Iran’s supreme leader Ayatollah Ali Khamenei calls US President Donald Trump a ‘clown’

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Iran’s supreme leader has called US President Donald Trump a “clown” who only pretends to support the Iranian people and will “push a poisonous dagger” into their backs.

Key points:

• Iran’s supreme leader says air strikes against US “shows hand of God”

• Ayatollah Ali Khamenei says the “real punishment” will be forcing US out of Middle East

• He says Iran will not negotiate with the US

Ayatollah Ali Khamenei, who was speaking at his first Friday sermon in Tehran in eight years, said the funerals for Iran’s top general Qassam Soleimani, who was killed in a US airstrike earlier this month, showed that the Iranian people supported the Islamic Republic despite its recent trials.

He said the “cowardly” killing of General Soleimani had taken out the most effective commander in the battle against the Islamic State group and that the killing showed Washington’s “terrorist nature”.

PHOTO Qassem Soleimani, seen here in 2018, was killed by the US on January 3.

AP: OFFICE OF THE IRANIAN SUPREME LEADER, FILE

In response to the killing, Iran launched a barrage of ballistic missiles targeting US troops in Iraq, without causing serious injuries.

“The fact that Iran has the power to give such a slap to a world power shows the hand of God,” Mr Khamenei said, in a reference to the strikes.

In part of the sermon delivered in Arabic, he said the “real punishment” would be in forcing the US to withdraw from the Middle East.

“Resistance must continue until the region is completely freed from the enemy’s tyranny,” he said.

‘Bitter accident’

As Iran’s Revolutionary Guard braced for an American counterattack that never came, it mistakenly shot down a Ukrainian jetliner shortly after it took off from Tehran’s international airport, killing all 176 passengers on board, mostly Iranians.

Authorities tried to conceal their role in the tragedy for three days, initially blaming the crash on a technical problem.

But in a televised speech on Tuesday Iran’s President Hassan Rouhani said in the downing of the Ukrainian plane was an “unforgivable error” and Iran will punish all those responsible, adding that the “tragic event” would be investigated thoroughly.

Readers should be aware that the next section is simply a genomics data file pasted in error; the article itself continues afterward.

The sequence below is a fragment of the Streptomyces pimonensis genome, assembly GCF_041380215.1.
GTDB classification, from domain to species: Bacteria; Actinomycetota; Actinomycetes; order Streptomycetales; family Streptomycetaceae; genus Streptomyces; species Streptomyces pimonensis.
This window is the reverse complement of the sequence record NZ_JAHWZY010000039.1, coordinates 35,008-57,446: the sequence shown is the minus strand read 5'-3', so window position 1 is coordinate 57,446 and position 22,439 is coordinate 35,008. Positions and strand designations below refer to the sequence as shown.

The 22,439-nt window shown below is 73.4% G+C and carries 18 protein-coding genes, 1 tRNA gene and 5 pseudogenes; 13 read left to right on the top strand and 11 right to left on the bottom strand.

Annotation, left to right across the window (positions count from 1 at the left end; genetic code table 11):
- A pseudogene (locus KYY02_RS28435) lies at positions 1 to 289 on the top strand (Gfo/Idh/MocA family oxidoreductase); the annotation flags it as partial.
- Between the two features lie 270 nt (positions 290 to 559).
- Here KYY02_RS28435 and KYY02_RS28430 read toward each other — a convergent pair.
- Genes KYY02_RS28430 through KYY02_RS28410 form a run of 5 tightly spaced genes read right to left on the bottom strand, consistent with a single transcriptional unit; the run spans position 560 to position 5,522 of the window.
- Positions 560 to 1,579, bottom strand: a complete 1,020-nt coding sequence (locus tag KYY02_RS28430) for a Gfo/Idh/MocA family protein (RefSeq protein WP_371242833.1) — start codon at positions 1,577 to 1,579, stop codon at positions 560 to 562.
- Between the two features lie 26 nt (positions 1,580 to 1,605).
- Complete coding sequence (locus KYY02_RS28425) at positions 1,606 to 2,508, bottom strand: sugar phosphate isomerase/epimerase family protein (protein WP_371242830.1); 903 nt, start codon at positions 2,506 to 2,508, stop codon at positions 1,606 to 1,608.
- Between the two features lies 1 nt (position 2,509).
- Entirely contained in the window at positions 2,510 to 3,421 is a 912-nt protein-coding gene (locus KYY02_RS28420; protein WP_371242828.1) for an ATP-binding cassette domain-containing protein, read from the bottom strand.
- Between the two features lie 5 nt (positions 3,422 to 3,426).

Their admission of responsibility triggered days of street protests, which security forces dispersed with live ammunition and tear gas.

PHOTO All 176 passengers on board the Ukrainian plane died in the incident.

AP: EBRAHIM NOROOZI

Mr Khamenei called the shootdown of the plane a “bitter accident” that saddened Iran as much as it made its enemies happy. He said Iran’s enemies had seized on the crash to question the Islamic Republic, the Revolutionary Guard and the armed forces.

He also lashed out at Western countries, saying they are too weak to “bring Iranians to their knees.”

He said Britain, France and Germany, which this week triggered a dispute mechanism to try and bring Iran back into compliance with the unraveling 2015 nuclear agreement, were “contemptible” governments and “servants” of the US.

“These European countries cannot be trusted. Even their negotiations with Iran are full of deceit,” Mr Khamenei said.

He said Iran was willing to negotiate, but not with the United States.

Mr Khamenei has held the country’s top office since 1989 and has the final say on all major decisions. The 80-year-old leader openly wept at the funeral of General Soleimani and vowed “harsh retaliation” against the US.

Thousands of people attended the Friday prayers, occasionally interrupting his speech by chanting “God is greatest” and “Death to America”.

Tensions between Iran and the United States have steadily escalated since Mr Trump withdrew the US from Iran’s 2015 nuclear deal with world powers, which had imposed restrictions on its nuclear program in exchange for the lifting of international sanctions.

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The US has since imposed crippling sanctions on Iran, including its vital oil and gas industry, pushing the country into an economic crisis that has ignited several waves of sporadic, leaderless protests.

Mr Trump has openly encouraged the protesters — even tweeting in Farsi — hoping that the protests and the sanctions will bring about fundamental change in a longtime adversary.

After Mr Soleimani was killed, Iran announced it would no longer be bound by the limitations in the nuclear agreement.

European countries who have been trying to salvage the deal responded earlier this week by invoking a dispute mechanism that could result in even more sanctions.

Mr Khamenei was always sceptical of the nuclear agreement, arguing that the US could not be trusted.

But he allowed President Hassan Rouhani, a relative moderate, to conclude the agreement with US president Barack Obama. Since Mr Trump’s withdrawal, he has repeatedly said there can be no negotiations with the US.

Mr Khamenei last delivered a Friday sermon in February 2012, when he called Israel a “cancerous tumour” and vowed to support anyone confronting it.

He also warned against any US strikes on Iran over its nuclear program, saying the US would be damaged “10 times over.”